Friday, June 29, 2007

Social websites hail arrival of global village by Victor Keegan

In The Hindu, Jun 29, 2007. Reprinted from The Guardian.

If you were to stop someone you know and ask them to give you a list of all their friends — together with their friends’ friends, complete with their special interests — you would be dismissed as strange, if not bizarre. Yet that is what is happening with the seemingly unstoppable expansion of social websites such as MySpace, Bebo, and Facebook. For years we have been worried about a state-backed Big Brother using new technology to extract personal inform ation about us, whether from the web or CCTV cameras. Now it has all changed.

Surveillance is so pervasive that it won’t be long before someone publishes a consumer’s guide to CCTV cameras; and we are so unworried about privacy that we are voluntarily shovelling information about ourselves into the public domain which can be used by governments or potential employers, not to mention predators.

If you accept someone as a friend on Facebook you immediately have access to all their friends’ photographs and details, together with similar information about their friends’ friends and so on. Members have a personal wall on which anyone can write comments for everyone in their network to read and comment on. New sites are coming out, such as, which are building accurate profiles of people based on their reaction to photographs shown to them, but that is nothing to what can be gained from trawling a social website.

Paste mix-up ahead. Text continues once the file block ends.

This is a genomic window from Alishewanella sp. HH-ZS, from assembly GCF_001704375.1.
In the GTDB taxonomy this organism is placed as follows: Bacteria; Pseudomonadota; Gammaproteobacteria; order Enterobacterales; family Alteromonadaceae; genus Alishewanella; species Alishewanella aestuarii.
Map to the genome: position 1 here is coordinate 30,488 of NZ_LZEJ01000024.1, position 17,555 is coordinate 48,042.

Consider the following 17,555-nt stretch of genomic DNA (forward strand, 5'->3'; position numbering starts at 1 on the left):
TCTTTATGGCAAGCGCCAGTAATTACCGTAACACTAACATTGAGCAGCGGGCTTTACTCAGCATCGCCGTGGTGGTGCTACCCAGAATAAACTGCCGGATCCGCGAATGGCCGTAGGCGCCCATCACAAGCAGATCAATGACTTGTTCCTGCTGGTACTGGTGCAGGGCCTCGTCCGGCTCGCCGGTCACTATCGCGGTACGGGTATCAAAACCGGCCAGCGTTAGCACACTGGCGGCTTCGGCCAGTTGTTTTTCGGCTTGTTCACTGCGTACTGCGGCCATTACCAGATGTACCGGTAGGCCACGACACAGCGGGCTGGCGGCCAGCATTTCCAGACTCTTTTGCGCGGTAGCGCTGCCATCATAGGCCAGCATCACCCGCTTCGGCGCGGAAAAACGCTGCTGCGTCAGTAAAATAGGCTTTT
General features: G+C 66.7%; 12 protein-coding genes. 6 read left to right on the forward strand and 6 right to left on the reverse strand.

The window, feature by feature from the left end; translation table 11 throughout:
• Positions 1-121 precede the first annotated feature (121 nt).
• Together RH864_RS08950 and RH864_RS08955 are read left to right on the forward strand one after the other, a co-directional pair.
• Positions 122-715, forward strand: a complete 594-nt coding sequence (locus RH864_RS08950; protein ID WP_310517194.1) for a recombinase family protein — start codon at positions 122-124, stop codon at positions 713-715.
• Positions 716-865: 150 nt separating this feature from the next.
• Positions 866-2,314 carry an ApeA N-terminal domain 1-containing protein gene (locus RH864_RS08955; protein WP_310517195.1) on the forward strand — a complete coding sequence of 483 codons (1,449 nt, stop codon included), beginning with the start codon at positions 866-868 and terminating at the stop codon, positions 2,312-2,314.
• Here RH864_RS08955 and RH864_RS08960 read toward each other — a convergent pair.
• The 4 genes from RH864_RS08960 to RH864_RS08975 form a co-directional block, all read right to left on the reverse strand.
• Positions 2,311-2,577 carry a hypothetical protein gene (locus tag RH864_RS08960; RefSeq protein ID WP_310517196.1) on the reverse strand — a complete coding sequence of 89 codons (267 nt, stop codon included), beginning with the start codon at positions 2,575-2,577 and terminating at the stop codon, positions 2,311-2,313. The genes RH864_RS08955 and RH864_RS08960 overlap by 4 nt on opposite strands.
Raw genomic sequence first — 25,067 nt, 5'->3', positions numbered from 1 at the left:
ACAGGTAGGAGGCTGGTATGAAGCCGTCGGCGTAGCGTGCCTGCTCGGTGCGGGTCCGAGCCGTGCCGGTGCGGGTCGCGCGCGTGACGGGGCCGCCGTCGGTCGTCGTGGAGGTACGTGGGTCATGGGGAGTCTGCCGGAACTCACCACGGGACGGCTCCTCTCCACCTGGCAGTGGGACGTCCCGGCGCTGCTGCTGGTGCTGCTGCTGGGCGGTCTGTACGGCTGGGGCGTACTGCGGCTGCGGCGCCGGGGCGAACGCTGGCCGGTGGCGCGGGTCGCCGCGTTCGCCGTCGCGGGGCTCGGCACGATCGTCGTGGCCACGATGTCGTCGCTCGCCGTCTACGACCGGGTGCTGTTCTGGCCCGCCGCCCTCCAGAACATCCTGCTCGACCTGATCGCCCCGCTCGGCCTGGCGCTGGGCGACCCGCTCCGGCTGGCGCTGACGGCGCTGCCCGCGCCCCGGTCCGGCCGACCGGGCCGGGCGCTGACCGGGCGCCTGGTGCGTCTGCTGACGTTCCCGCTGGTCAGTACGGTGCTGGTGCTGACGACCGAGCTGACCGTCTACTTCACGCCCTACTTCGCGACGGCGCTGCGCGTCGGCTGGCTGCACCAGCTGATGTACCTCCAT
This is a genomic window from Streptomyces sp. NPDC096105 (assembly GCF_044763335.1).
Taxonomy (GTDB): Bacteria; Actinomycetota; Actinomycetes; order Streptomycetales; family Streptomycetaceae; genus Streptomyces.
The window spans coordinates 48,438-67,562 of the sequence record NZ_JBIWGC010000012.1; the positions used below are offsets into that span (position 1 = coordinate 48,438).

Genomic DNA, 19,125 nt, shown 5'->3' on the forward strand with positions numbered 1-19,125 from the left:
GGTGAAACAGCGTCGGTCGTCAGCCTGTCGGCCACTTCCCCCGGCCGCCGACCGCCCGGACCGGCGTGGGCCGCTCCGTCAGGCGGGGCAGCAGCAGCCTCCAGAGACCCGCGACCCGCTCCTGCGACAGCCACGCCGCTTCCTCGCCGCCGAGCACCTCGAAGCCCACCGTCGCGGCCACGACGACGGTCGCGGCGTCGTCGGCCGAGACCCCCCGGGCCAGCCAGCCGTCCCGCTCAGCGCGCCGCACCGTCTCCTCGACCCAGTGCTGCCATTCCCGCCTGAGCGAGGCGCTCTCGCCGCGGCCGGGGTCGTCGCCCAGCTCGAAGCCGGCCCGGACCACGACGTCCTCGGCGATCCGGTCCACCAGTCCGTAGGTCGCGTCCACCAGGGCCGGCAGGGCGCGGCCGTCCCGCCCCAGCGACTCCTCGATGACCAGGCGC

This striptease of the vanities is happening all over the world and so quickly that there hasn’t been time for a PhD thesis to tell us what it is all about. Maybe the best way to understand it is that the digital revolution is recreating on a global scale the bonded communities of old. As Marshall McLuhan observed: “Privacy, like individualism, is unknown in tribal societies.” Just as young people head into city centres to link up with each other by mobile phone, so the new global villagers are using technology to break down traditions of secrecy in favour of mutually shared knowledge, no matter how personal. As McLuhan also noted more than 40 years ago: “When we have achieved a worldwide fragmentation, it is not unnatural to think about a worldwide integration. Such a universality of conscious being was dreamt of by Dante, who believed that men would remain mere broken fragments until they should be re-united in an inclusive consciousness.”

It is easy to write a disaster scenario for a world in which everyone is linked and in which you can communicate instantaneously with everyone in your group, since the accelerating speed of circulation of news and comments could produce the worst excesses of madness of crowds. But it could also produce a global counterbalance to the excesses of politicians and corporations and an electronic version of the Indian idea of darshan, which McLuhan described as “the mystical experience of being in very large gatherings.” The global village may at last be at hand.

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